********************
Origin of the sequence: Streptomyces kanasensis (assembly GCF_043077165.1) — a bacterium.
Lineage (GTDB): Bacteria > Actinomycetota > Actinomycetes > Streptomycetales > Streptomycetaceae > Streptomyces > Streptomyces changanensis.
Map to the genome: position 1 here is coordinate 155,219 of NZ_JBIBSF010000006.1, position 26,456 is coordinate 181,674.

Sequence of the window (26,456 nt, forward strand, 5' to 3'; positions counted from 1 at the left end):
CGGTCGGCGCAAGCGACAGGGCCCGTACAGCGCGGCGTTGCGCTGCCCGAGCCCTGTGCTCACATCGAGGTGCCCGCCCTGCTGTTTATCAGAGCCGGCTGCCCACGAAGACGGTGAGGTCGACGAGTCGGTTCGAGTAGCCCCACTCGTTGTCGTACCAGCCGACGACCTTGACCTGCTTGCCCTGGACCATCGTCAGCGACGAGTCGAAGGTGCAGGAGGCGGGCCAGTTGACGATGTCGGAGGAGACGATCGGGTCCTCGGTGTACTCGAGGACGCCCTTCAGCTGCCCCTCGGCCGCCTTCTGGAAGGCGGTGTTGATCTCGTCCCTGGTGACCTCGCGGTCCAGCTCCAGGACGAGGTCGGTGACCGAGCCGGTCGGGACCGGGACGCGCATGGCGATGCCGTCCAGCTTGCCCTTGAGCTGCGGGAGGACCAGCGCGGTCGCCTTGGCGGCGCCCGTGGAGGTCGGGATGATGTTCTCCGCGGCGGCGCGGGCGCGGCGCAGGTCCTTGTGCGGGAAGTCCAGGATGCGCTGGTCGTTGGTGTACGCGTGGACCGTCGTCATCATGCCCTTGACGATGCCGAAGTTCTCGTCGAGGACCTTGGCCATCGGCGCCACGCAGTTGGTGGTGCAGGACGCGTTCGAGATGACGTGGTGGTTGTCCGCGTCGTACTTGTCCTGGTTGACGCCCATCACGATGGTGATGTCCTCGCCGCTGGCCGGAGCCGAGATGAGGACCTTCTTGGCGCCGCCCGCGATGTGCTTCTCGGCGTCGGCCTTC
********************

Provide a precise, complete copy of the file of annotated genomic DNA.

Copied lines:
Origin of the sequence: Streptomyces kanasensis (assembly GCF_043077165.1) — a bacterium.
Lineage (GTDB): Bacteria > Actinomycetota > Actinomycetes > Streptomycetales > Streptomycetaceae > Streptomyces > Streptomyces changanensis.
Map to the genome: position 1 here is coordinate 155,219 of NZ_JBIBSF010000006.1, position 26,456 is coordinate 181,674.

Sequence of the window (26,456 nt, forward strand, 5' to 3'; positions counted from 1 at the left end):
CGGTCGGCGCAAGCGACAGGGCCCGTACAGCGCGGCGTTGCGCTGCCCGAGCCCTGTGCTCACATCGAGGTGCCCGCCCTGCTGTTTATCAGAGCCGGCTGCCCACGAAGACGGTGAGGTCGACGAGTCGGTTCGAGTAGCCCCACTCGTTGTCGTACCAGCCGACGACCTTGACCTGCTTGCCCTGGACCATCGTCAGCGACGAGTCGAAGGTGCAGGAGGCGGGCCAGTTGACGATGTCGGAGGAGACGATCGGGTCCTCGGTGTACTCGAGGACGCCCTTCAGCTGCCCCTCGGCCGCCTTCTGGAAGGCGGTGTTGATCTCGTCCCTGGTGACCTCGCGGTCCAGCTCCAGGACGAGGTCGGTGACCGAGCCGGTCGGGACCGGGACGCGCATGGCGATGCCGTCCAGCTTGCCCTTGAGCTGCGGGAGGACCAGCGCGGTCGCCTTGGCGGCGCCCGTGGAGGTCGGGATGATGTTCTCCGCGGCGGCGCGGGCGCGGCGCAGGTCCTTGTGCGGGAAGTCCAGGATGCGCTGGTCGTTGGTGTACGCGTGGACCGTCGTCATCATGCCCTTGACGATGCCGAAGTTCTCGTCGAGGACCTTGGCCATCGGCGCCACGCAGTTGGTGGTGCAGGACGCGTTCGAGATGACGTGGTGGTTGTCCGCGTCGTACTTGTCCTGGTTGACGCCCATCACGATGGTGATGTCCTCGCCGCTGGCCGGAGCCGAGATGAGGACCTTCTTGGCGCCGCCCGCGATGTGCTTCTCGGCGTCGGCCTTC